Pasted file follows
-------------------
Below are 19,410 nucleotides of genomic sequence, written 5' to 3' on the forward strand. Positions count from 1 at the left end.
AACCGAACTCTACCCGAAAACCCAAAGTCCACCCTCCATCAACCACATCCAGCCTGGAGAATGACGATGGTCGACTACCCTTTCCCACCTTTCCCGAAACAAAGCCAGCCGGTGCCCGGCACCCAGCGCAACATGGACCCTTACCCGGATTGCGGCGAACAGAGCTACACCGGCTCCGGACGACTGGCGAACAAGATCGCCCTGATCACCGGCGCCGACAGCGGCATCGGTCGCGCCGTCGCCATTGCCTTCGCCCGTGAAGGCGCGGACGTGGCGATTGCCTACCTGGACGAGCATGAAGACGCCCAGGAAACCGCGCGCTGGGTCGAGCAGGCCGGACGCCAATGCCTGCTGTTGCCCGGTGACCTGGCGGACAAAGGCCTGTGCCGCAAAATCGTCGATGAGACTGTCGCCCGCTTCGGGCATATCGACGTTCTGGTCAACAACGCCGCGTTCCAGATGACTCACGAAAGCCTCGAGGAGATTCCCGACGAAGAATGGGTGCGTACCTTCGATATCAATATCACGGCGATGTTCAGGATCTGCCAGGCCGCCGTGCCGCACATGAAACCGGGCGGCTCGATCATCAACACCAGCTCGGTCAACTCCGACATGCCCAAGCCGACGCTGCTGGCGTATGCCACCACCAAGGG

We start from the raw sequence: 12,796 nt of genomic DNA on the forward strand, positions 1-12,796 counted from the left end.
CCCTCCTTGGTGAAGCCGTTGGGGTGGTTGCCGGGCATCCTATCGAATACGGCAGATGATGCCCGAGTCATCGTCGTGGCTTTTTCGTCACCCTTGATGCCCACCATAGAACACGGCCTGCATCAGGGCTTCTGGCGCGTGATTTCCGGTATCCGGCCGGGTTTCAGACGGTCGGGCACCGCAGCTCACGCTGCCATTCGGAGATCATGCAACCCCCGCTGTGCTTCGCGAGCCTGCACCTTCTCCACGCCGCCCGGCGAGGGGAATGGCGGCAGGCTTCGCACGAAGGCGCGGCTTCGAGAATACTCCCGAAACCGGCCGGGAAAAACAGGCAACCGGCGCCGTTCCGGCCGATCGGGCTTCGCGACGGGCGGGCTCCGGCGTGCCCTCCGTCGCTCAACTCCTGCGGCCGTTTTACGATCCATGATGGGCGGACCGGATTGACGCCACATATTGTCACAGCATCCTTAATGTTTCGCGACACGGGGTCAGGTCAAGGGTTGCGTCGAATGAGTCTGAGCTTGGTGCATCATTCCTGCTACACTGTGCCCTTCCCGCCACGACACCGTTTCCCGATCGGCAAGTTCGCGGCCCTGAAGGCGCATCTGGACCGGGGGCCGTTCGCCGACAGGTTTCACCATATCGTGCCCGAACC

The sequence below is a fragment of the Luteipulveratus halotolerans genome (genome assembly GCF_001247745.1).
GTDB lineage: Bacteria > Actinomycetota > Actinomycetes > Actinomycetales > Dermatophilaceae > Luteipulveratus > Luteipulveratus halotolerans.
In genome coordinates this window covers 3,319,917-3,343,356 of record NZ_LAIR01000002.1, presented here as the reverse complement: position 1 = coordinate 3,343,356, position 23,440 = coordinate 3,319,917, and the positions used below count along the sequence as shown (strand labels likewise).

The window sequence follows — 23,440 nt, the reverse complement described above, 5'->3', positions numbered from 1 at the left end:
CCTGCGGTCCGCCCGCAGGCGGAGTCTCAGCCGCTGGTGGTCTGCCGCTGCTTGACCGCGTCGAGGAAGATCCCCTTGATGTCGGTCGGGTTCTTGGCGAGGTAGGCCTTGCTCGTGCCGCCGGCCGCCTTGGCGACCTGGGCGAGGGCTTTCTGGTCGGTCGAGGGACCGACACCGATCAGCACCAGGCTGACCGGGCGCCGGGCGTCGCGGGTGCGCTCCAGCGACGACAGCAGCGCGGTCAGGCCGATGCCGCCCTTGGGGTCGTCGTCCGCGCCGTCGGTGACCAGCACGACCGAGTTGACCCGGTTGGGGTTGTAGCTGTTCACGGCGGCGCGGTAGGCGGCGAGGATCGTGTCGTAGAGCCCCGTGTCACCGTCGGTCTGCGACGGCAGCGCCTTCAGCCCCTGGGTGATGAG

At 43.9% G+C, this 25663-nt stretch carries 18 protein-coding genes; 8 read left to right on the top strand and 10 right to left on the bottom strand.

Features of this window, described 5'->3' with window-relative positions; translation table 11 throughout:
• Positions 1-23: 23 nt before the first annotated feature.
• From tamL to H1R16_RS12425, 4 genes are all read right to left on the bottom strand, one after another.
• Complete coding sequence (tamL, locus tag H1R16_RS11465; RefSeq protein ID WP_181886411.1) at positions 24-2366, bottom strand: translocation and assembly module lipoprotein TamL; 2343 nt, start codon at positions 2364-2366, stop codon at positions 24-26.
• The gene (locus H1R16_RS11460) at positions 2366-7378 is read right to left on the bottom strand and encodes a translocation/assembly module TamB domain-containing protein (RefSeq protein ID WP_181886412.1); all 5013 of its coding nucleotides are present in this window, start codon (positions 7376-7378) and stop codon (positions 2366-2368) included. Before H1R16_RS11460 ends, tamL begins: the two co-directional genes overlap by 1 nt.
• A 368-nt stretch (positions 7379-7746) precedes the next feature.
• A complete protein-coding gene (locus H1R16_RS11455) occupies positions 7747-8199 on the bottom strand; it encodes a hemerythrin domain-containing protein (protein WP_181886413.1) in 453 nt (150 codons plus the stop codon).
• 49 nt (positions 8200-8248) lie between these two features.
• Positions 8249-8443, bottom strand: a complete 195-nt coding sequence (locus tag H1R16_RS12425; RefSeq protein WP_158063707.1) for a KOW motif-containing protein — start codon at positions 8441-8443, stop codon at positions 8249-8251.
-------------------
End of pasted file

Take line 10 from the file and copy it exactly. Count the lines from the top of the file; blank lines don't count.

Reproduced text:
At 43.9% G+C, this 25663-nt stretch carries 18 protein-coding genes; 8 read left to right on the top strand and 10 right to left on the bottom strand.